Your bandage should be removed the day after surgery. Your doctor may ask you to replace your bandage each day. Most wounds don't require a bandage after a few days, but you may decide to wear a bandage to protect the incision.
The edges of a healing incision may be slightly red. Redness is normal, but call your doctor if the redness is increasing or if it spreads more than half an inch from the wound. Call your doctor if you see pus in the incision or if the incision is more than mildly tender or painful.
Your doctor may ask you to put an antibiotic cream on the incision. You can buy some antibiotic creams without a prescription.
If your bandage becomes bloody, replace it with dry gauze or another bandage. Applying pressure directly to the incision for a few minutes will usually stop the bleeding. If the wound keeps bleeding after you apply pressure, call your doctor.
Keep your incision clean and dry for the first 24 hours. Avoid showering or bathing the first day. Try taking a sponge bath instead. It's usually okay to wash with soap and water by the second day. Take a shower instead of a bath if you have stitches or skin tape on your incision. Gently towel dry the incision after washing.
Internal stitches are absorbed by your body gradually and don't need to be removed. Your doctor will remove stitches that don't absorb into the tissues. Stitches are usually removed 3 days to 3 weeks after surgery, depending on where they are and how quickly you heal.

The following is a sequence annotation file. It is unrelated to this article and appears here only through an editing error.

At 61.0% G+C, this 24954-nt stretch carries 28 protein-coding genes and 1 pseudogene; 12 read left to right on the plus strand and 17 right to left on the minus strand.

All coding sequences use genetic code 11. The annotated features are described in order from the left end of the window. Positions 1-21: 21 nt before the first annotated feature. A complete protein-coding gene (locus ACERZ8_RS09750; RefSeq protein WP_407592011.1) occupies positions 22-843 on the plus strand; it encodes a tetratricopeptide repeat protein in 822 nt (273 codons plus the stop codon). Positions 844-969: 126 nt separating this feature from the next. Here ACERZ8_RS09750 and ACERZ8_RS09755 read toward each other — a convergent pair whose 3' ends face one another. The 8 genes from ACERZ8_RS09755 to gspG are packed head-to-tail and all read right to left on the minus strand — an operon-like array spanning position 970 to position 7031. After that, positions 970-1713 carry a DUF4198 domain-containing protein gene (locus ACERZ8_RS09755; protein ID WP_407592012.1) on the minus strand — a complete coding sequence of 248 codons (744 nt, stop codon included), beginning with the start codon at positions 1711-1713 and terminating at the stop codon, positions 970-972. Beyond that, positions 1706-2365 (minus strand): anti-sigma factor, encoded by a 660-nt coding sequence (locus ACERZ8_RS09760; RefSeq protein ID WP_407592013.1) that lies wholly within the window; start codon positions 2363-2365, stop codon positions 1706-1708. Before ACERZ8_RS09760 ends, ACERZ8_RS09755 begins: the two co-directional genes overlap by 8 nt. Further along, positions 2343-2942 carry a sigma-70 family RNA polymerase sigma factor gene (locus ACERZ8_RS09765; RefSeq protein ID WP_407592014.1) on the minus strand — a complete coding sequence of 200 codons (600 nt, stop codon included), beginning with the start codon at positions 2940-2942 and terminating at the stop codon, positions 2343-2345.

Your doctor may apply skin tape after the stitches are removed. Skin tape provides additional wound support. The tape can be removed in 3 to 7 days. Healing skin may need months to regain most of its strength.
Limiting movement of the area around your incision improves healing. Avoid activities that could cause your incision to pull apart. Your doctor may ask you to avoid lifting, straining, exercise or sports for the first month or so after surgery. Call your doctor if the incision pulls apart.
A healing scar will darken and become more noticeable if it gets sunburned. Limit your sun exposure for the first 6 months after surgery. When you go outdoors during the day, cover your scar with tape or sunscreen.
Written by familydoctor.org editorial staff